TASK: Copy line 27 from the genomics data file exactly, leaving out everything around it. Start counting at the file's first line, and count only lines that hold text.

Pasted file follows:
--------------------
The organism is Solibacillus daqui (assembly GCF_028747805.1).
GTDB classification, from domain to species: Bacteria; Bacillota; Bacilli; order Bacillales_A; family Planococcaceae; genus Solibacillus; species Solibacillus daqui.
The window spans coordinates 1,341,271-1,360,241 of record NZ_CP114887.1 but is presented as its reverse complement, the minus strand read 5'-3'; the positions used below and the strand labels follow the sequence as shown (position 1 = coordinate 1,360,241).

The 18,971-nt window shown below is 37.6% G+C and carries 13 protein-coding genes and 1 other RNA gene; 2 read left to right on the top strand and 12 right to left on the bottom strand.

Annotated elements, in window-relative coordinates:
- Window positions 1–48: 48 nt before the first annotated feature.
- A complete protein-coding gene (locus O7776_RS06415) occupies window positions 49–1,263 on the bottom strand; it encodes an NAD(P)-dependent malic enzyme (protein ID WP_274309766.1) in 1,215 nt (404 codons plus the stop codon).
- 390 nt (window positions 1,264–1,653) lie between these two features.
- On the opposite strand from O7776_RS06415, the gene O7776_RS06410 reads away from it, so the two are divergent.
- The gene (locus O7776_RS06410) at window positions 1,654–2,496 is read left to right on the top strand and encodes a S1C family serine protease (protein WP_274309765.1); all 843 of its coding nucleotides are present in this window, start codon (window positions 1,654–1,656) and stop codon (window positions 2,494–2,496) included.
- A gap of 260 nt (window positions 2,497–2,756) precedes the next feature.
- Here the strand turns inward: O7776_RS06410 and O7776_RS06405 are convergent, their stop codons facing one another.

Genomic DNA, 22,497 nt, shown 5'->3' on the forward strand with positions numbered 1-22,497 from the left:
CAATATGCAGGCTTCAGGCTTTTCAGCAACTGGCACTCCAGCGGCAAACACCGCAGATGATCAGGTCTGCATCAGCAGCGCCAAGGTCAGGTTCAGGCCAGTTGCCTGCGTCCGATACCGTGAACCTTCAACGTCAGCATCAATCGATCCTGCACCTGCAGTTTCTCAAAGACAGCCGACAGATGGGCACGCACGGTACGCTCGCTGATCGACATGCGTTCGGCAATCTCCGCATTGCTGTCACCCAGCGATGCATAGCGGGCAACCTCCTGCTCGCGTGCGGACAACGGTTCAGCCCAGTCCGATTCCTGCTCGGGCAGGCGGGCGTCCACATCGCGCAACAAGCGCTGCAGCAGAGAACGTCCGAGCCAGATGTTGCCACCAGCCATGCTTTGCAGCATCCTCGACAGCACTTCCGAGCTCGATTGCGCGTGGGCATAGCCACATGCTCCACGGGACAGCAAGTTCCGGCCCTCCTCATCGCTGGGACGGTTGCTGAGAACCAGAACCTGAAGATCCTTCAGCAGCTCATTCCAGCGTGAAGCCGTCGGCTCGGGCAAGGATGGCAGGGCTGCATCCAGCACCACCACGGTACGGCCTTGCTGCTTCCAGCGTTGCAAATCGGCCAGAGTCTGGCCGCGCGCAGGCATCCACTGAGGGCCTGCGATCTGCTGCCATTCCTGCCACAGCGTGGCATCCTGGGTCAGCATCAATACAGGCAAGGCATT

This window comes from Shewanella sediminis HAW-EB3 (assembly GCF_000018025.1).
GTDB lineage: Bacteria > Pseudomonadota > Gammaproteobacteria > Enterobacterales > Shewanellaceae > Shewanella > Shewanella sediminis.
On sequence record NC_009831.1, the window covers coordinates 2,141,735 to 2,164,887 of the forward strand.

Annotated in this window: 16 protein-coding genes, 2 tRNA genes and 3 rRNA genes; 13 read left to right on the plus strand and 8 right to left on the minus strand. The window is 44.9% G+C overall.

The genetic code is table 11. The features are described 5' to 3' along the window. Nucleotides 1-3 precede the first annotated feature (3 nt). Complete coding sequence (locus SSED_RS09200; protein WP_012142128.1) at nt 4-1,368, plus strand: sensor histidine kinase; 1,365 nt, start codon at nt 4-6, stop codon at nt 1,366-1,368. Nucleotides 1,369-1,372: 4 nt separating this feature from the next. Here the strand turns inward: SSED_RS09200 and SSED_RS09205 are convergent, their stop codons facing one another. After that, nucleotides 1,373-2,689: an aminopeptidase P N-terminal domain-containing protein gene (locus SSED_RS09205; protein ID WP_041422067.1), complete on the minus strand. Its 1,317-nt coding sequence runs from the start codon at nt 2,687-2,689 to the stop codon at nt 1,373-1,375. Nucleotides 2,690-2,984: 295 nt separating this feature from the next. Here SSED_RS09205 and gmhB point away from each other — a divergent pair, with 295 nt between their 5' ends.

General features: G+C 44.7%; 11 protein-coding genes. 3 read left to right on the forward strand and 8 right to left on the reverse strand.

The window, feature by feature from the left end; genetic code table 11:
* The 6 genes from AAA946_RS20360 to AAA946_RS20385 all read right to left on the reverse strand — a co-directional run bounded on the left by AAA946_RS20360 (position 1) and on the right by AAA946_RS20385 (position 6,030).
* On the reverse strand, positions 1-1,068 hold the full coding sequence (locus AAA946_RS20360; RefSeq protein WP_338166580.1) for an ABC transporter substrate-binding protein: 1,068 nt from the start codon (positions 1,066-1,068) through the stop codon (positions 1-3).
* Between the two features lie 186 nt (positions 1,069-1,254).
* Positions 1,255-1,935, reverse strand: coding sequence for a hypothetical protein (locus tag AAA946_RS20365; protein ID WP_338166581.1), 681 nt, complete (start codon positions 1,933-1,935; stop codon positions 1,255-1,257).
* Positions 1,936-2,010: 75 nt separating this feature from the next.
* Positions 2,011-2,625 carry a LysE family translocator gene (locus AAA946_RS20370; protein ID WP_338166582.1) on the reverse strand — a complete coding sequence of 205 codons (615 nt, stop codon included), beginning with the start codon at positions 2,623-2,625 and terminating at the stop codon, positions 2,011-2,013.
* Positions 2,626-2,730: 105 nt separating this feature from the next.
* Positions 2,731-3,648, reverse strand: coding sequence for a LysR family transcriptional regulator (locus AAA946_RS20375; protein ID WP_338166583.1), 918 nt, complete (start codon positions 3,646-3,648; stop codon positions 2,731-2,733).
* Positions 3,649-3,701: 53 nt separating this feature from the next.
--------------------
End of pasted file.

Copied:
* Positions 2,011-2,625 carry a LysE family translocator gene (locus AAA946_RS20370; protein ID WP_338166582.1) on the reverse strand — a complete coding sequence of 205 codons (615 nt, stop codon included), beginning with the start codon at positions 2,623-2,625 and terminating at the stop codon, positions 2,011-2,013.